Tuesday, February 28, 2012

Uniquely Comics, part two: The Page as a Whole

An unique aspect of the comics medium is its ability to portray multiple moments in time simultaneously. (Yes, Scott McCloud pointed this out before I did.) Each panel portrays an individual, frozen moment. And when the viewer reads from one panel to the next, his imagination fills in the spaces to create the story. However, before the reader focuses in on the individual panels, he first sees the page as a whole—an entire composition, in which the past, present, and future exist concurrently. (As such, the comics page shows some alignment with Albert Einstein's interpretation of time—and the way in which Dr. Manhattan experiences reality.)

I am a fan of using the entire page as a carefully-conceived, unified composition. One can do this within the standard panel grid—or go “off the grid” and create one's own unique structure and flow.

Will Eisner is a grand maestro of full-page compositions; here is one of countless examples (this one from the Femme Fatales collection from DC):

Some mind-bending page compositions occur in Saga of the Swamp Thing. Below is one from issue #34 “Rite of Spring”--sometimes referred to as "the vegetable sex story." Written by Alan Moore, drawn by Steve Bissette and John Totleben, colored by Tatjana Wood, reprinted in Saga of the Swamp Thing Book Two: Love and Death:

Gary Panter's packed full-page compositions in Jimbo's Adventures in Paradise were an influence upon me...

...when I set out to draw A Humble Joy. And I consider this guinea pig epic to have been a sort of breakthrough success for me; the art show that accompanied its release may have been my fifteen minutes of fame!

The Spirit page is copyrighted to Eisner studios; the Jimbo page is copyrighted to Gary Panter; and the Swamp-Thing pages are copyrighted to DC comics. Low-resolution reproductions are used here for archival and educational purposes only.

Friday, February 24, 2012

Back at The Homestead, Surrounded by Stories

Ross and Cabin Bob at dusk

Recently, I revisited The Homestead, for the first time since the reunion in 2007. It will always feel strange to use a computer at the Homie, but even so, in the quiet of evening, I took out my laptop and typed some reflections....

There are so many stories. In the walls, in the kitchen, by the fire circle, on the earth beneath my feet. Never before or since have I been so intimately connected to a piece of land as I was to here. Never before had I given such thought, care, sweat, and work to the development of a landscape. Now, a barrier of years has formed between me and this grand Homestead. She now wears gloves when she touches me. Even so, The Homestead is still a great friend, a love, an old home to return to.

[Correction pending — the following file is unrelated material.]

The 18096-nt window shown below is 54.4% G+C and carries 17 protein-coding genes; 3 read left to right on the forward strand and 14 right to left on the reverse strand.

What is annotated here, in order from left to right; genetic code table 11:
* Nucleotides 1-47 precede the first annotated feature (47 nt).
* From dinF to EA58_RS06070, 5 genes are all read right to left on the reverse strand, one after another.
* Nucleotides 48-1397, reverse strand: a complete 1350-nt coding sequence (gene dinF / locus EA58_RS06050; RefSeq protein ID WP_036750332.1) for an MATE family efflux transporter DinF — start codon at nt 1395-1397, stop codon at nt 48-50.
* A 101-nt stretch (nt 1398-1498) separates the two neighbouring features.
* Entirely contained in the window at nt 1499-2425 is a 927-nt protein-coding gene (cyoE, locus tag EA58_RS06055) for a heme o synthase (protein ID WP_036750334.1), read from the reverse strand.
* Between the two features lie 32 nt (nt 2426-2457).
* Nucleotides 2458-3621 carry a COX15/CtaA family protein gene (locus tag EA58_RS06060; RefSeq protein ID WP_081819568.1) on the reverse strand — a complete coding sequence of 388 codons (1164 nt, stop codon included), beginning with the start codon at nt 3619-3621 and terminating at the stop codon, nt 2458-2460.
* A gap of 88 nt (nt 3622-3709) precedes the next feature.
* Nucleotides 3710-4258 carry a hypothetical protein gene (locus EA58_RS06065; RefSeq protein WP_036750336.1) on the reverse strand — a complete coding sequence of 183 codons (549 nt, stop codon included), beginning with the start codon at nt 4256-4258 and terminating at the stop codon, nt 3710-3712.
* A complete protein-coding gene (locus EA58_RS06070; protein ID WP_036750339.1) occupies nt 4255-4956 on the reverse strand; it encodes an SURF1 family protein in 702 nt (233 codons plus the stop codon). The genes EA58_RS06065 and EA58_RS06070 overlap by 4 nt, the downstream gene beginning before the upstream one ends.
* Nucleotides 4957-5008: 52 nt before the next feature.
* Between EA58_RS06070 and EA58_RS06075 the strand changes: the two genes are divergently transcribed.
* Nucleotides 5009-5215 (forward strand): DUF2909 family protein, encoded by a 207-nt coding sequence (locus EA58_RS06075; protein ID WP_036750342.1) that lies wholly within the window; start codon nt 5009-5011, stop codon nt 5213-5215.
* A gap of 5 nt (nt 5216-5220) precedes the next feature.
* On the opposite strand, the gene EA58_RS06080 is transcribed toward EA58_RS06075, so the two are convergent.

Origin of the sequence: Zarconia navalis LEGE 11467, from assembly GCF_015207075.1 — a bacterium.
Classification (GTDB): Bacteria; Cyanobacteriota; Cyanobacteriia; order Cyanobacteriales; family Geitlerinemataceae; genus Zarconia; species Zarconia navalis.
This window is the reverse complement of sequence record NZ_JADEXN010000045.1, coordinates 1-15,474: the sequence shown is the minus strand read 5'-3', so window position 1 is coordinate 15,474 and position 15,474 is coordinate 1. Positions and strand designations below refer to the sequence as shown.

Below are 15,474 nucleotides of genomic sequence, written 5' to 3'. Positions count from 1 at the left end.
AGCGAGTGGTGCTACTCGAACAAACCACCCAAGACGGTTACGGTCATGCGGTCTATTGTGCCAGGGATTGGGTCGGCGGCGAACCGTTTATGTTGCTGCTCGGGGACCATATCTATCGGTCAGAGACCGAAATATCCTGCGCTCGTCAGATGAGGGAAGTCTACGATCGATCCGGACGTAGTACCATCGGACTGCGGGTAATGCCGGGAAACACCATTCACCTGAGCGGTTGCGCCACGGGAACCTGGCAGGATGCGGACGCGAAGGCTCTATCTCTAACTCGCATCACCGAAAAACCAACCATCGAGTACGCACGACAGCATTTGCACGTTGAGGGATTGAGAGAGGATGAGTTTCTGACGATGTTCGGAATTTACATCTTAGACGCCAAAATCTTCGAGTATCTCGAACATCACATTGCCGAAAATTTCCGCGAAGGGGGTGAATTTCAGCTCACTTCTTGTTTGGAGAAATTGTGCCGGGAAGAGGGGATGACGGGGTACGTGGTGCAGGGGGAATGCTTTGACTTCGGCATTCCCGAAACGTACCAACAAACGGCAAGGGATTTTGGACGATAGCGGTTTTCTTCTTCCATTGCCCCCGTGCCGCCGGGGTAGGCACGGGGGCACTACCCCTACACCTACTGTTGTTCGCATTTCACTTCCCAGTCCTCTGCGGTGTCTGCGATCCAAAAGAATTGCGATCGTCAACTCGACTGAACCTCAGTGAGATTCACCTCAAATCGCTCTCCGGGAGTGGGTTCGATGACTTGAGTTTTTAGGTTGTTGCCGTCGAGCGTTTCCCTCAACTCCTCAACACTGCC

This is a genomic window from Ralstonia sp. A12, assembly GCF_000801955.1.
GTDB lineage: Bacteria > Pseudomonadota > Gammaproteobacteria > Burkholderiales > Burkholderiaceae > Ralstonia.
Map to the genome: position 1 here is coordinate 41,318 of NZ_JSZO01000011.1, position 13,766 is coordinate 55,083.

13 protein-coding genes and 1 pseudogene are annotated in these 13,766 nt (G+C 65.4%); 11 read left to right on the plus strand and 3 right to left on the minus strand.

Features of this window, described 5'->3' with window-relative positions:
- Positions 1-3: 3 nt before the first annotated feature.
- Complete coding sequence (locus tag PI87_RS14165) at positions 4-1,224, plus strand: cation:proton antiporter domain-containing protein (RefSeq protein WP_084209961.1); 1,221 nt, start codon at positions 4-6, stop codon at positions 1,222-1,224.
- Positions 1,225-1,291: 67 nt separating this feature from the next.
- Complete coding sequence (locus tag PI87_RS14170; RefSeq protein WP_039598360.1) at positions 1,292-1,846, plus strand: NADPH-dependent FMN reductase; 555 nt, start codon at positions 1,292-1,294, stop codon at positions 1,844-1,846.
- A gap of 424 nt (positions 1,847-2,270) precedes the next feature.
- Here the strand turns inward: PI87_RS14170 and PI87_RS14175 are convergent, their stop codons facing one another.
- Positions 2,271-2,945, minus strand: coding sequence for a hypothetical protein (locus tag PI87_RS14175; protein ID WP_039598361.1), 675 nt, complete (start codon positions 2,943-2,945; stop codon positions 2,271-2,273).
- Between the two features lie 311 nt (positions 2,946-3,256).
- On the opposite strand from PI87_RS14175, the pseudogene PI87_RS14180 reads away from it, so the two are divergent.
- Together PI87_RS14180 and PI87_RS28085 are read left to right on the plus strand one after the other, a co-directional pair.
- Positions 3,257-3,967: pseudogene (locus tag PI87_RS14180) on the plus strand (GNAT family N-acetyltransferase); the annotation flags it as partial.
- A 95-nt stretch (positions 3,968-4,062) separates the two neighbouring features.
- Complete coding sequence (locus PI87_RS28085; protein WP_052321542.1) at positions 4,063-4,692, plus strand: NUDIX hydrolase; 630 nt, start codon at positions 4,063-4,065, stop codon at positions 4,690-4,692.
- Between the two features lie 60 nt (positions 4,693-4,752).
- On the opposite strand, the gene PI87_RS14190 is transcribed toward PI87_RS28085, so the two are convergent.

I notice large stories and small ones. I see parts of buildings constructed by my own hands, and quotations on the walls written with my own felt-tip marker.

I see the tall sycamores and low brambles around the creek that runs before the main entrance, and recall a story. It was in the May Term of 2003, and a throng of summer Homesteaders were present. A torrential rain storm had just happened. The winds rocked the forests around us, and sent limbs crashing from trees. Entire trees fell over, in parts of town not far from us. But the walls of our cabins held strong. We waited out the storm in Cabin Bob. I watched the rain gush down the windows, and listened to the rapid drumbeat of the overflowing water tank, which caught the rain from Cabin Bob's roof.

After the storm, the sky took on that clear and empty grey look. And the warmth of the sun returned. By the fire circle, in the open spaces, my comrade Brad nearly stumbled upon a ten-limbed creature. A crayfish. Apparently the rain had prompted him to take a walk. Brad and I watched the decapod saunter; Meghan joined us as well. I thought that the crayfish would be better off in the stream. We carried him in a bucket, to the water's edge, by the tall sycamores and among the low brambles. He crawled into the water, and ducked under the surface. For a few minutes, he sat silent just beneath a thin film of water, with antennae protruding. Then he sunk deeper and disappeared. “He seemed happy about that,” Brad said.